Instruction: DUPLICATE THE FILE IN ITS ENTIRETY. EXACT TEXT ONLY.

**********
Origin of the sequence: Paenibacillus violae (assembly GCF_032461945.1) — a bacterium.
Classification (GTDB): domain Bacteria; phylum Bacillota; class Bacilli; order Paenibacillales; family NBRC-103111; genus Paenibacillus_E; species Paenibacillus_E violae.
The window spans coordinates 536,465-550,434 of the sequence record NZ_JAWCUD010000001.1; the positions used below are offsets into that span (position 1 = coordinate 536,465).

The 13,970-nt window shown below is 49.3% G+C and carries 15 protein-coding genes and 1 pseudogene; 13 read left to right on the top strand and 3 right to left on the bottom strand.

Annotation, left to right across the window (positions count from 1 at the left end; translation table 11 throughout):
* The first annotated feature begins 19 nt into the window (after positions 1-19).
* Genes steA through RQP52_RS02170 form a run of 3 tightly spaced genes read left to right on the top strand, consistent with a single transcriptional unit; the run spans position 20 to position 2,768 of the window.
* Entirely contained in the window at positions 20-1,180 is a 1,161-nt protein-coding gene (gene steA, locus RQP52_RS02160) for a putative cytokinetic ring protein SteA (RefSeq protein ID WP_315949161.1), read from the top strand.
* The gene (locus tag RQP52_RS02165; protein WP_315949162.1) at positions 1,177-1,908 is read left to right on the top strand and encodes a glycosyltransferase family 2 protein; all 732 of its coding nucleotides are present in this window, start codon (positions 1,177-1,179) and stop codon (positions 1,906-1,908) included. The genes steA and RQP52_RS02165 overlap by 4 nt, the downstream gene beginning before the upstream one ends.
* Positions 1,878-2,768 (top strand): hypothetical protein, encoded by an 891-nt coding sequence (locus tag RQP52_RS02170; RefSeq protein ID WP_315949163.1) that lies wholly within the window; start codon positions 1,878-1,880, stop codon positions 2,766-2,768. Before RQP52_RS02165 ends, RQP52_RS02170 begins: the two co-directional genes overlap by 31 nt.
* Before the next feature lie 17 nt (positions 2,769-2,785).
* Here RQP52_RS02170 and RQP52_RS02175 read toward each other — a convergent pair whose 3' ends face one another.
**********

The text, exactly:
Origin of the sequence: Paenibacillus violae (assembly GCF_032461945.1) — a bacterium.
Classification (GTDB): domain Bacteria; phylum Bacillota; class Bacilli; order Paenibacillales; family NBRC-103111; genus Paenibacillus_E; species Paenibacillus_E violae.
The window spans coordinates 536,465-550,434 of the sequence record NZ_JAWCUD010000001.1; the positions used below are offsets into that span (position 1 = coordinate 536,465).

The 13,970-nt window shown below is 49.3% G+C and carries 15 protein-coding genes and 1 pseudogene; 13 read left to right on the top strand and 3 right to left on the bottom strand.

Annotation, left to right across the window (positions count from 1 at the left end; translation table 11 throughout):
* The first annotated feature begins 19 nt into the window (after positions 1-19).
* Genes steA through RQP52_RS02170 form a run of 3 tightly spaced genes read left to right on the top strand, consistent with a single transcriptional unit; the run spans position 20 to position 2,768 of the window.
* Entirely contained in the window at positions 20-1,180 is a 1,161-nt protein-coding gene (gene steA, locus RQP52_RS02160) for a putative cytokinetic ring protein SteA (RefSeq protein ID WP_315949161.1), read from the top strand.
* The gene (locus tag RQP52_RS02165; protein WP_315949162.1) at positions 1,177-1,908 is read left to right on the top strand and encodes a glycosyltransferase family 2 protein; all 732 of its coding nucleotides are present in this window, start codon (positions 1,177-1,179) and stop codon (positions 1,906-1,908) included. The genes steA and RQP52_RS02165 overlap by 4 nt, the downstream gene beginning before the upstream one ends.
* Positions 1,878-2,768 (top strand): hypothetical protein, encoded by an 891-nt coding sequence (locus tag RQP52_RS02170; RefSeq protein ID WP_315949163.1) that lies wholly within the window; start codon positions 1,878-1,880, stop codon positions 2,766-2,768. Before RQP52_RS02165 ends, RQP52_RS02170 begins: the two co-directional genes overlap by 31 nt.
* Before the next feature lie 17 nt (positions 2,769-2,785).
* Here RQP52_RS02170 and RQP52_RS02175 read toward each other — a convergent pair whose 3' ends face one another.